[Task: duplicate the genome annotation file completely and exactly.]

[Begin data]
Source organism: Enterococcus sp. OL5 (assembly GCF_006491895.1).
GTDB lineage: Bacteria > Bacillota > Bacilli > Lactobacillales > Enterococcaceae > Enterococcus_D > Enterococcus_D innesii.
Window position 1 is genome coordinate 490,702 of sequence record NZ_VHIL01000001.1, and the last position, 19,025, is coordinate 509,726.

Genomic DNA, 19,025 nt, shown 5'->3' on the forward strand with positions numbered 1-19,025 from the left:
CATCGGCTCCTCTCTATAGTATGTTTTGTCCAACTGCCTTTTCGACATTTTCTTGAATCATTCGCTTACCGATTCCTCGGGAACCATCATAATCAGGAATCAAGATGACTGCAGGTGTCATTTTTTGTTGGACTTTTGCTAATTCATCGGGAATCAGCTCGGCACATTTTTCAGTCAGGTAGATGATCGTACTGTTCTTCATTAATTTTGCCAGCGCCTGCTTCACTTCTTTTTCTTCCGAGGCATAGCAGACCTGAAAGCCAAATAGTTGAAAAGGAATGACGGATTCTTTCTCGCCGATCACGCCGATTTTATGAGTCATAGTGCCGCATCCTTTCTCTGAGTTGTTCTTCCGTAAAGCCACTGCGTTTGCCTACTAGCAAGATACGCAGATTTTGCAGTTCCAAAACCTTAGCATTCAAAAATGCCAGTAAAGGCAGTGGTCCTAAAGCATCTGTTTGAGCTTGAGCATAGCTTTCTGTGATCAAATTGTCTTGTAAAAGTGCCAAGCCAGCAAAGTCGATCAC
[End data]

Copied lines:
Source organism: Enterococcus sp. OL5 (assembly GCF_006491895.1).
GTDB lineage: Bacteria > Bacillota > Bacilli > Lactobacillales > Enterococcaceae > Enterococcus_D > Enterococcus_D innesii.
Window position 1 is genome coordinate 490,702 of sequence record NZ_VHIL01000001.1, and the last position, 19,025, is coordinate 509,726.

Genomic DNA, 19,025 nt, shown 5'->3' on the forward strand with positions numbered 1-19,025 from the left:
CATCGGCTCCTCTCTATAGTATGTTTTGTCCAACTGCCTTTTCGACATTTTCTTGAATCATTCGCTTACCGATTCCTCGGGAACCATCATAATCAGGAATCAAGATGACTGCAGGTGTCATTTTTTGTTGGACTTTTGCTAATTCATCGGGAATCAGCTCGGCACATTTTTCAGTCAGGTAGATGATCGTACTGTTCTTCATTAATTTTGCCAGCGCCTGCTTCACTTCTTTTTCTTCCGAGGCATAGCAGACCTGAAAGCCAAATAGTTGAAAAGGAATGACGGATTCTTTCTCGCCGATCACGCCGATTTTATGAGTCATAGTGCCGCATCCTTTCTCTGAGTTGTTCTTCCGTAAAGCCACTGCGTTTGCCTACTAGCAAGATACGCAGATTTTGCAGTTCCAAAACCTTAGCATTCAAAAATGCCAGTAAAGGCAGTGGTCCTAAAGCATCTGTTTGAGCTTGAGCATAGCTTTCTGTGATCAAATTGTCTTGTAAAAGTGCCAAGCCAGCAAAGTCGATCAC